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Examining individuals preferences for hybrid electric and alternatively fuelled vehicles

Author

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  • Caulfield, Brian
  • Farrell, Séona
  • McMahon, Brian

Abstract

This paper examines individuals motivations when purchasing vehicles, focusing upon what factors would encourage individuals to purchase hybrid electrical vehicle (HEV) or alternatively fuelled vehicle (AFV). AFVs in this paper refer to any cars run on alternatives to petrol and diesel. This research attempts to ascertain whether reductions in fuel costs, vehicle registration tax (VRT), or green house gas emissions would encourage individuals to purchase a HEV or an AFV instead of a conventional vehicle. VRT is an Irish tax that is levied on the purchase of new vehicles. One of the motivations to conduct this research was to examine a new car tax and VRT scheme introduced by the Irish government in 2008. This new policy rewards the purchase of environmentally friendly cars, with lower VRT and car tax rates. To understand individuals' perceptions of these new taxes a survey was sent to recent customers of a car company in Ireland. The survey asked respondents about their recently purchased vehicle and how important they considered vehicle attributes such as environmental performance, fuel cost, and safety, before making their car purchase. The survey also contained a number of stated preference experiments that were designed to ascertain what factors influence individuals' decisions when purchasing their new car. The results showed that respondents did not rate green house gas emissions or VRT as crucial attributes when purchasing a new vehicle. The vehicle attributes that respondents rated most highly were reliability, automobile safety, fuel costs, and the cost price. The majority of respondents agreed that HEVs and AFVs are better for the environment, cheaper to run than conventional vehicles and would be the vehicle of choice in ten years time.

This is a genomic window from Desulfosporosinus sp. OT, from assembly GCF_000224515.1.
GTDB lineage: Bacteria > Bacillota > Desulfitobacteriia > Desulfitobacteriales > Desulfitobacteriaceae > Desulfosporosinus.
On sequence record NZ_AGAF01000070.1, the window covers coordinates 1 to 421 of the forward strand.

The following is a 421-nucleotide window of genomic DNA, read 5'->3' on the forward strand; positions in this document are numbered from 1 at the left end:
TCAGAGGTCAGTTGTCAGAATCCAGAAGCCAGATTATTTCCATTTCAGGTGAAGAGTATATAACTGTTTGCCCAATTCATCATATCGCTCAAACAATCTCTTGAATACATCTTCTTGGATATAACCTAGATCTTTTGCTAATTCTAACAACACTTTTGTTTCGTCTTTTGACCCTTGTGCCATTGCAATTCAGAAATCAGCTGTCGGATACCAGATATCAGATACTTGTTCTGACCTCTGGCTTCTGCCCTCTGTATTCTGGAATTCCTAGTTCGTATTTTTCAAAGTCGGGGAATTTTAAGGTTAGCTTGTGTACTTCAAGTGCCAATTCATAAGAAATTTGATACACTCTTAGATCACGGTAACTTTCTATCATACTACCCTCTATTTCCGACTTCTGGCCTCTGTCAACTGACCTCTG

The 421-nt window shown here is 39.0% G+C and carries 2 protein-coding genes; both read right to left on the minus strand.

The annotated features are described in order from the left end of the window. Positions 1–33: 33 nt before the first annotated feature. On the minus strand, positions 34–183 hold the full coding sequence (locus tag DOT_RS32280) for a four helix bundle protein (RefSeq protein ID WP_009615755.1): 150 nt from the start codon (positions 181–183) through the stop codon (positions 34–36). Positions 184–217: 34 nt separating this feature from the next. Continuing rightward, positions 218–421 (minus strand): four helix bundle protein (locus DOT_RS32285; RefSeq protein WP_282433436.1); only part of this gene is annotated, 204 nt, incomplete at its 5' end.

Suggested Citation

  • Caulfield, Brian & Farrell, Séona & McMahon, Brian, 2010. "Examining individuals preferences for hybrid electric and alternatively fuelled vehicles," Transport Policy, Elsevier, vol. 17(6), pages 381-387, November.
  • Handle: RePEc:eee:trapol:v:17:y:2010:i:6:p:381-387
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    References listed on IDEAS

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    1. Dagsvik, John K. & Wennemo, Tom & Wetterwald, Dag G. & Aaberge, Rolf, 2002. "Potential demand for alternative fuel vehicles," Transportation Research Part B: Methodological, Elsevier, vol. 36(4), pages 361-384, May.
    2. Romm, Joseph, 2006. "The car and fuel of the future," Energy Policy, Elsevier, vol. 34(17), pages 2609-2614, November.
    3. Brownstone, David & Bunch, David S. & Train, Kenneth, 2000. "Joint mixed logit models of stated and revealed preferences for alternative-fuel vehicles," Transportation Research Part B: Methodological, Elsevier, pages 315-338.
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